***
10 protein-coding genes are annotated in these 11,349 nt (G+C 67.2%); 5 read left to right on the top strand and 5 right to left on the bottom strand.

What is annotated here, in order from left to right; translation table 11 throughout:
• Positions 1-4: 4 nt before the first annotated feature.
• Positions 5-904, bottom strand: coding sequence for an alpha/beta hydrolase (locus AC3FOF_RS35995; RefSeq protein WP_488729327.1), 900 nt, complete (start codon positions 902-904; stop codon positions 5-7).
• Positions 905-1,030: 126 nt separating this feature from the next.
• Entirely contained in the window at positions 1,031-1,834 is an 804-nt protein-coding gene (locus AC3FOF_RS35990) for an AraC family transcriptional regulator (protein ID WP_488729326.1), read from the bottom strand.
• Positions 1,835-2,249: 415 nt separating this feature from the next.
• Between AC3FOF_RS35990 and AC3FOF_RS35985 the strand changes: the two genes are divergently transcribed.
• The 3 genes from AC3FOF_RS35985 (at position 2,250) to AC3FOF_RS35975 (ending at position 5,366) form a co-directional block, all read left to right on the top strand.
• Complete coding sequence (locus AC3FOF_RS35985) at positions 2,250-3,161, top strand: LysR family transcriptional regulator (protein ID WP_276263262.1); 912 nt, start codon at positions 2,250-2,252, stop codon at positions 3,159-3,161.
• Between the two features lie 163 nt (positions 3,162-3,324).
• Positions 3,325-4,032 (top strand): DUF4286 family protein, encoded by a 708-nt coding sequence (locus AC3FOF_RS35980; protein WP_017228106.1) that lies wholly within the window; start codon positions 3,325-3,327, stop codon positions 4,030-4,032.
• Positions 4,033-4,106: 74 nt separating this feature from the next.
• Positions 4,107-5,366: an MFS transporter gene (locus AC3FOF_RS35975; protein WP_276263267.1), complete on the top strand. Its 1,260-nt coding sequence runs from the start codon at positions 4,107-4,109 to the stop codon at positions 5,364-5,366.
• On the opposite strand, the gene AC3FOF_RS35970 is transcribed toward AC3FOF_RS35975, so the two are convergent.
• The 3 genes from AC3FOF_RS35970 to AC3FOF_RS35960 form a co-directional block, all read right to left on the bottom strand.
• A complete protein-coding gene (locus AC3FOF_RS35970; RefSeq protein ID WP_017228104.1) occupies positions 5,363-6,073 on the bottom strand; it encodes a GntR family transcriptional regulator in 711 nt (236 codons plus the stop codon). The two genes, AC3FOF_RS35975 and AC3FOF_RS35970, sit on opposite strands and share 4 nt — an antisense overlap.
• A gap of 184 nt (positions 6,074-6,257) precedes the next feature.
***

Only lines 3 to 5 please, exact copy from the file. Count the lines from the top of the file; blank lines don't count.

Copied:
• Positions 1-4: 4 nt before the first annotated feature.
• Positions 5-904, bottom strand: coding sequence for an alpha/beta hydrolase (locus AC3FOF_RS35995; RefSeq protein WP_488729327.1), 900 nt, complete (start codon positions 902-904; stop codon positions 5-7).
• Positions 905-1,030: 126 nt separating this feature from the next.